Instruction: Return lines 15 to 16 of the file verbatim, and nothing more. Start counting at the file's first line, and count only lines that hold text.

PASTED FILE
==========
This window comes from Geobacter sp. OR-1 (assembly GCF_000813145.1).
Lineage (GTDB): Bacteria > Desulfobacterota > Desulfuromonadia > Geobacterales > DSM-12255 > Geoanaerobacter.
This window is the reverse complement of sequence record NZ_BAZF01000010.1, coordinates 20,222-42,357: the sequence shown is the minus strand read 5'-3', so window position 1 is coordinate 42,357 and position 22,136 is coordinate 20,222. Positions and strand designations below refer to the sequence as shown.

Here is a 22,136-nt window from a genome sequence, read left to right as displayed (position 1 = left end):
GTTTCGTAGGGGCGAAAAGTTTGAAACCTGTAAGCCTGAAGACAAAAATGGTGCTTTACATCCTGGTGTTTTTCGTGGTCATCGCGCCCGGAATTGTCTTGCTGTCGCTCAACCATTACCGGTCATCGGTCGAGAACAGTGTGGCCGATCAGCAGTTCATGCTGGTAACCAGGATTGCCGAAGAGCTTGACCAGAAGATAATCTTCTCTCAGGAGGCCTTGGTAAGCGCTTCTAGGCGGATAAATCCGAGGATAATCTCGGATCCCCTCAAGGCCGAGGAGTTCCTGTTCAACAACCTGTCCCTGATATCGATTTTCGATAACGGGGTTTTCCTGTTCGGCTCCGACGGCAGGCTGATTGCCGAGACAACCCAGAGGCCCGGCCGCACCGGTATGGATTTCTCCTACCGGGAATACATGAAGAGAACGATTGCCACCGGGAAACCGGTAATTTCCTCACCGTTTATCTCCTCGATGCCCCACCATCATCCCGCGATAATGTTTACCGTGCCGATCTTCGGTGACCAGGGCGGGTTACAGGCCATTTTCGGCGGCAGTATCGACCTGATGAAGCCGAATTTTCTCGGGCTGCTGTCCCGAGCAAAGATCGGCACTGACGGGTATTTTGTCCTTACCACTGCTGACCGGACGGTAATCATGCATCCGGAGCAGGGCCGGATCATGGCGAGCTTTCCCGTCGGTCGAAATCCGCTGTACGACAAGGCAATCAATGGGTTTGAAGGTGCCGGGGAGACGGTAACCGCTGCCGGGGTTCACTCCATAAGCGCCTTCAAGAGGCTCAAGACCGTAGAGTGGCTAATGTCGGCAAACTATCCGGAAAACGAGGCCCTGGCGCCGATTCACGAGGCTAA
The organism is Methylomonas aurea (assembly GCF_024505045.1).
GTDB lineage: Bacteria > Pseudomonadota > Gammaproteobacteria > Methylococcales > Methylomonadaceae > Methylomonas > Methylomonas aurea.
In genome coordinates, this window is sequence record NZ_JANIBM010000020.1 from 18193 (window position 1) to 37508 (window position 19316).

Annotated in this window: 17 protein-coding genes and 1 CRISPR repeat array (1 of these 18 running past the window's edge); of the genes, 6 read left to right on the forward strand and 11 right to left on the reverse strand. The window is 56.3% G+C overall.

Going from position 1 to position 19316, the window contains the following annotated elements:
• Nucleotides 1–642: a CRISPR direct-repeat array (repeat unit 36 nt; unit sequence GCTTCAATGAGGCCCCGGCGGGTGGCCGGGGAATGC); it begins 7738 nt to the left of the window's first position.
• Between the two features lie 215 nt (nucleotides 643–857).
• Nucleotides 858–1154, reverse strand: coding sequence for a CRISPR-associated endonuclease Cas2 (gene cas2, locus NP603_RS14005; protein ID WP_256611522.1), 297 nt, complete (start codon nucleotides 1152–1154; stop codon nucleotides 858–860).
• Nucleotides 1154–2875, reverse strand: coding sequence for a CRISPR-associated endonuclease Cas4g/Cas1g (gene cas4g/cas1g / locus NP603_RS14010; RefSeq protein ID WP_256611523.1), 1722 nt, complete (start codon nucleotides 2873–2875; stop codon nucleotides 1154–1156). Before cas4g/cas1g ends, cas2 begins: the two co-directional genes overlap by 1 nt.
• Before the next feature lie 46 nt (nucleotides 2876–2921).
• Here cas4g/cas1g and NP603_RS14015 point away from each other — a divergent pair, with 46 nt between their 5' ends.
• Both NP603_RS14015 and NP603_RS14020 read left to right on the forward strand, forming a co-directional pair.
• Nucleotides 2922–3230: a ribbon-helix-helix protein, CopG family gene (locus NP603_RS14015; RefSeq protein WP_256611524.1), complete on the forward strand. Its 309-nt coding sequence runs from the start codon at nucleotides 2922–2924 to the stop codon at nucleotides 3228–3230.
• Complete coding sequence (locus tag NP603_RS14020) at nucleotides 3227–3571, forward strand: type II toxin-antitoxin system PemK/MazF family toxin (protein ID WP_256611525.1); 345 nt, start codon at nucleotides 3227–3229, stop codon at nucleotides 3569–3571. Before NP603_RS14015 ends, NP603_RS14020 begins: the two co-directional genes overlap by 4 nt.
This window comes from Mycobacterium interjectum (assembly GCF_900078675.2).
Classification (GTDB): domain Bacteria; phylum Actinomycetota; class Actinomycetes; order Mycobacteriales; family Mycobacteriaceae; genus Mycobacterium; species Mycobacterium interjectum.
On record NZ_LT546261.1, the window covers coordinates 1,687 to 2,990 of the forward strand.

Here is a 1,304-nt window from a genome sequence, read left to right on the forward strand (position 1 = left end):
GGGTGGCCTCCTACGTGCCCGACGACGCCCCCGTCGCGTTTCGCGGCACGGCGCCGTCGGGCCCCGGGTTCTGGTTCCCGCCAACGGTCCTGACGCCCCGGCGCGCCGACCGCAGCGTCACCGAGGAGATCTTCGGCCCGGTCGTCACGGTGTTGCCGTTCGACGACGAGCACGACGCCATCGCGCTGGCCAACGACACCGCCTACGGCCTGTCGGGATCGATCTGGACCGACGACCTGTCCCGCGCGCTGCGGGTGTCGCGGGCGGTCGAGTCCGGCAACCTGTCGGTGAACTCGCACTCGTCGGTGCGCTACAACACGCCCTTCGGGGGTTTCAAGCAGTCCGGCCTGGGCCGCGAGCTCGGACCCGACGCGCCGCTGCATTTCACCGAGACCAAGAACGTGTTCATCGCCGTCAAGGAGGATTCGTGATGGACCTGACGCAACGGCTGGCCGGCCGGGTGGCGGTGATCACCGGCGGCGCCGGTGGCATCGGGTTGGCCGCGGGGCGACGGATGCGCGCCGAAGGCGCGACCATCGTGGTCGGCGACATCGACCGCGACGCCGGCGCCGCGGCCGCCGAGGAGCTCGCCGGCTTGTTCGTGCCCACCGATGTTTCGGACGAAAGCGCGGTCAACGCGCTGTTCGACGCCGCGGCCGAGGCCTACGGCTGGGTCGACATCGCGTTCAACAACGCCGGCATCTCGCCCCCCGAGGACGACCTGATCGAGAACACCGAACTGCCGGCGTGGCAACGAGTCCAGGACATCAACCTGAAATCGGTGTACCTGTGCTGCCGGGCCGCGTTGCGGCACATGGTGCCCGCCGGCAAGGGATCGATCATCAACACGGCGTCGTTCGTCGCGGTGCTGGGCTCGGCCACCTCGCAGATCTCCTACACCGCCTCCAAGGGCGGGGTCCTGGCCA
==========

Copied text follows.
• Before the next feature lie 46 nt (nucleotides 2876–2921).
• Here cas4g/cas1g and NP603_RS14015 point away from each other — a divergent pair, with 46 nt between their 5' ends.